dataString += String(baro);
  dataString += ",";
  return dataString;
}

String getLinePressure() 
{
  String dataString = "";
  byte pvalHigh, pvalLow;
  
  Wire.requestFrom(PRESSURE_ADDRESS, 2);
  while (Wire.available()) {
    pvalHigh = Wire.receive();
    pvalLow = Wire.receive();
  }
  dataString += ",";
  dataString += String(pvalHigh, BIN);
  dataString += String(pvalLow, BIN);
  return dataString;
}
  

void loop()
{
  String ADCString = "";
  String tempString = "";
  String pressString = "";
  const int ADC_address = 0x48;    // I2C write address for 12-bit ADC  
  DateTime now = RTC.now();
  
  if (millis() - logDelay > LOG_INTERVAL) {     // create data string and write to a file
    ADCString = getAnalogValues(ADC_address);   // if LOG_INTERVAL has passed, get analog 
    tempString = getTempAndPressure();          // values, ambient temperature and baro 
    pressString = getLinePressure();            // pressure values, and line pressure
    logDelay = millis();                        // values, and reset the log timer
    File dataFile = SD.open("datalog.txt", FILE_WRITE);  // write the data string to a file
    if (dataFile) {
      dataFile.print(now.unixtime());                    // beginning with a timestamp
      dataFile.print(pressString);
      dataFile.print(tempString);
      dataFile.println(ADCString);
      dataFile.close();
    }
    else {
      Serial.println("error opening datalog.txt");
    }
  }
}

Sorry, loop() not main(). Doing this, learning Python, and hacking my way on a C project. Sometimes they all run together. My apologies.

-Ian

Yes, the problem does not go away if the pressure transducer is by itself.

The idea was to write a short sketch that JUST deals with the pressure transducer.

  unsigned int logDelay = millis();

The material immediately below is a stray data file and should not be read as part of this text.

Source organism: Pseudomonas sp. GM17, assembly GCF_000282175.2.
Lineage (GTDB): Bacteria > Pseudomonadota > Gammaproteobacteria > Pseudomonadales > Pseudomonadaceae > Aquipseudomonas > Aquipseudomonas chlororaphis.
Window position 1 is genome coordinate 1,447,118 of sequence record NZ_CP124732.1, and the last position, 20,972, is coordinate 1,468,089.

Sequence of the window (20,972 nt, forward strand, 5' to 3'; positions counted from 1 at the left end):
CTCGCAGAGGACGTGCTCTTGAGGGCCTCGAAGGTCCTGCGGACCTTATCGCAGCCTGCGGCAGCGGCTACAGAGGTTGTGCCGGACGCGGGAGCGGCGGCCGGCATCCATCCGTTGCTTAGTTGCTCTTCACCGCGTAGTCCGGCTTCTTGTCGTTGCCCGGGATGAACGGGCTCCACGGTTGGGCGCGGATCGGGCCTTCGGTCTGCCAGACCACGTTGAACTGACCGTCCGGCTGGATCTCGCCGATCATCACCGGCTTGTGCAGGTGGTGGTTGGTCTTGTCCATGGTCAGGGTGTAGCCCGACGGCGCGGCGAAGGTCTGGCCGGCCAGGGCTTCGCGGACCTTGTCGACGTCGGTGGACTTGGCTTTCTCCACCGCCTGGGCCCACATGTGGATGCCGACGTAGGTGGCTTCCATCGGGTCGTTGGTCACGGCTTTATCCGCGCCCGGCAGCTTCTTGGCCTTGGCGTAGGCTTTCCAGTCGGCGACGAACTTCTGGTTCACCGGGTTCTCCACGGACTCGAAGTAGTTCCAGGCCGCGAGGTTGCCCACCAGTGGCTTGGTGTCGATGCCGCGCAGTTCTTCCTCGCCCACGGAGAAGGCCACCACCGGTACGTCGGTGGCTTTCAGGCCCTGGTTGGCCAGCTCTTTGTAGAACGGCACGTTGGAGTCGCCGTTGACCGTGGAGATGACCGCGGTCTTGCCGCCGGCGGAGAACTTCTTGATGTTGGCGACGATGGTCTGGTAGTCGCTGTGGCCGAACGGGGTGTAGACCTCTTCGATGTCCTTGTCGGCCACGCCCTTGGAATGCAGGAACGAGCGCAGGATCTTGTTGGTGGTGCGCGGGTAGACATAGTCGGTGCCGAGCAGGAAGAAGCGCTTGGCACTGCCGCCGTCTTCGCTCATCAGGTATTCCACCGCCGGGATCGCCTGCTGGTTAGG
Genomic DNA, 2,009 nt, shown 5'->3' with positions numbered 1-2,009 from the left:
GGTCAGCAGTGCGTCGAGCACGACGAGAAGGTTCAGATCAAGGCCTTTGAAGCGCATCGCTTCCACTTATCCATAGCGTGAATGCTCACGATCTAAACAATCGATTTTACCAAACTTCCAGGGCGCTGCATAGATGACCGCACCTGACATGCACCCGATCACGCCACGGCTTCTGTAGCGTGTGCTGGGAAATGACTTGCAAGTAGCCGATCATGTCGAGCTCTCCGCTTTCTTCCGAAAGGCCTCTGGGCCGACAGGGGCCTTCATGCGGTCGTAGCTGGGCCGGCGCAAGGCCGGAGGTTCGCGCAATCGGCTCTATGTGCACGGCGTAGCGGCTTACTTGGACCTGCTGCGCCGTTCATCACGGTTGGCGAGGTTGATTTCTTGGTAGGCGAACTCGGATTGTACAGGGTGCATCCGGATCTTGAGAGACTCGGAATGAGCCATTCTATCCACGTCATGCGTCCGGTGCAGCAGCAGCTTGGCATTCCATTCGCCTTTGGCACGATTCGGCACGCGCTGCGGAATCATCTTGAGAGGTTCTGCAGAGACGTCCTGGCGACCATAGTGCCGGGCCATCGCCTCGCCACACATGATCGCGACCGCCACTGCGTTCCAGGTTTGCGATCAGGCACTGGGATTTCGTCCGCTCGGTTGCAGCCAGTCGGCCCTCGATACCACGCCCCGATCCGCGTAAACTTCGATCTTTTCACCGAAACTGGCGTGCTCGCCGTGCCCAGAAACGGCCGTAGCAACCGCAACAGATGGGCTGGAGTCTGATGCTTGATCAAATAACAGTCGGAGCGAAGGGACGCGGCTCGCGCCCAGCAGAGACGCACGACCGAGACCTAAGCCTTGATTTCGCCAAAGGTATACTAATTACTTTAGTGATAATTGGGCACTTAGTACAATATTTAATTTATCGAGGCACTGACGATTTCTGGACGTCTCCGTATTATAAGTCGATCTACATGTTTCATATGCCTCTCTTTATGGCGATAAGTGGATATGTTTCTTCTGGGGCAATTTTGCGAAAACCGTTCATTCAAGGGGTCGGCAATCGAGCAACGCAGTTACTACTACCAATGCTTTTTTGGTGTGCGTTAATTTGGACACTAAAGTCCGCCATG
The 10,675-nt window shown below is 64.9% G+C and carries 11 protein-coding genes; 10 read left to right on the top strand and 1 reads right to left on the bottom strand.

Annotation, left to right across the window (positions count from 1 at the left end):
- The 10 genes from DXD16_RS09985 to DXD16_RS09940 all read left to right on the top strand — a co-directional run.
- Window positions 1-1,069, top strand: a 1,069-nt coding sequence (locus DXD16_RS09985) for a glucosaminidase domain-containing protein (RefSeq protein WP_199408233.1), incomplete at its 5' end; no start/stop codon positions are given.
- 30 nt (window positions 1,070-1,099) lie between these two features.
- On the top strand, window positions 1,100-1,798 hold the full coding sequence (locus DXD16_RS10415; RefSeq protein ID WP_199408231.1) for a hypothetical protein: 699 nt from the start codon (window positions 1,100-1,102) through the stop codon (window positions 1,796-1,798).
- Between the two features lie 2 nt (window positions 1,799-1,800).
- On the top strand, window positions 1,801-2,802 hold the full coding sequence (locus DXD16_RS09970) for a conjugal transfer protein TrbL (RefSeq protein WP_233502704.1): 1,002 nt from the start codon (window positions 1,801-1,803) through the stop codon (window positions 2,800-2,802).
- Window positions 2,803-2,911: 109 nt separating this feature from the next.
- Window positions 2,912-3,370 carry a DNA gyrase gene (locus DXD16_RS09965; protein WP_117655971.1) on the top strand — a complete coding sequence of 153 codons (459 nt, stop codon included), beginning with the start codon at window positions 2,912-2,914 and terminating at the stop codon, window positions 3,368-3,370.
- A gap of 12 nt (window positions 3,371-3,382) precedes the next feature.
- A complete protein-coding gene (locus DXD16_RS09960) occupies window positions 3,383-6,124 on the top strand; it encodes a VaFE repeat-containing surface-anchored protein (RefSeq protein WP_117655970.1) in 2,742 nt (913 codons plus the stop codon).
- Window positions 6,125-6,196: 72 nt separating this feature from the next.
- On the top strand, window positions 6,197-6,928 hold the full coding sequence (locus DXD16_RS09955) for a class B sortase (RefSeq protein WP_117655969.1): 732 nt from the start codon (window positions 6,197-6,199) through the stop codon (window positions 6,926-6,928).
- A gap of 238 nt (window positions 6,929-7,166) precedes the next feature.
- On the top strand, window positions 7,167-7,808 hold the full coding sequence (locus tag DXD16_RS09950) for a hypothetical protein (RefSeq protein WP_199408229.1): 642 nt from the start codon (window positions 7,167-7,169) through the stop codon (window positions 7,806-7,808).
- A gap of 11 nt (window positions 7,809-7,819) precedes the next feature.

A local variable that immediately goes out of scope. How useful is that?

  for (i=0; i<=CHANNELS-1; i++) {
    Wire.beginTransmission(ADC_address);
    Wire.send(DAT[i]);
    Wire.endTransmission();
    delay(1);

This is not the way to send multiple bytes. The Wire.send() method with two arguments should be used.

String getAnalogValues (int ADC_address)
{
  String dataString = "";
  const byte DAT[8] = {0x84,0xC4,0x94,0xD4,0xA4,0xE4,0xB4,0xF4};
                                 // Constant configuration data
  byte advalHigh, advalLow;      // Store A/D (high byte, low byte)
  byte i;
  for (i=0; i<=CHANNELS-1; i++) {
    Wire.beginTransmission(ADC_address);
    Wire.send(DAT[i]);
    Wire.endTransmission();
    delay(1);
      
    Wire.requestFrom(ADC_address, 2);
    while(Wire.available()) {
      advalHigh = Wire.receive();
      advalLow = Wire.receive();
    }
    dataString += String(advalHigh, DEC);
    if (advalLow <= 0X0f) {
      dataString += String(0);
    }
    dataString += String(advalLow, DEC);
    if (i < (CHANNELS - 1)) {
      dataString += ",";
    }
  }
  return dataString;
}

Why are you writing the low order and high order bytes to the text file separately? Seems to me that you would want to recombine the high order and low order bytes back into an int, and then write the int as a string.

PaulS:
The idea was to write a short sketch that JUST deals with the pressure transducer.

Here’s that sketch, and it gives me the exact same response.

#include <Wire.h>

#define PRESSURE_ADDRESS 40

unsigned int logDelay = 0;

void setup()
{
  Serial.begin(9600);
  Wire.begin();
  logDelay = millis();
}

String getLinePressure() 
{
  String dataString = "";
  byte pvalHigh, pvalLow;
  
  Wire.requestFrom(PRESSURE_ADDRESS, 2);
  while (Wire.available()) {
    pvalHigh = Wire.receive();
    pvalLow = Wire.receive();
  }
  Serial.println(pvalHigh, BIN);
  Serial.println(pvalLow, BIN);
  dataString += ",";
  dataString += String(pvalHigh, BIN);
  dataString += String(pvalHigh, BIN);
  return dataString;
}

void loop()
{
  String pressString = "";
  
  if (millis() - logDelay > 1000){
    pressString = getLinePressure();
    Serial.println(pressString);
    logDelay = millis();
  }
}

PaulS:
A local variable that immediately goes out of scope. How useful is that?

Fixed. When moving things around trying to figure out the issue it got pasted into the wrong spot. You can see above it where it gets initialized as a global.

PaulS:
This is not the way to send multiple bytes. The Wire.send() method with two arguments should be used.

I’m not sending multiple bytes at once. It sends the channel info and command for that channel to begin an acquisition, than waits and gets the available info from that channel. Then it iterates to the next channel. Most of the ADC code came from http://www.gravitech.us/i2c128anco.html and this http://www.ti.com/product/ads7828#technicaldocuments.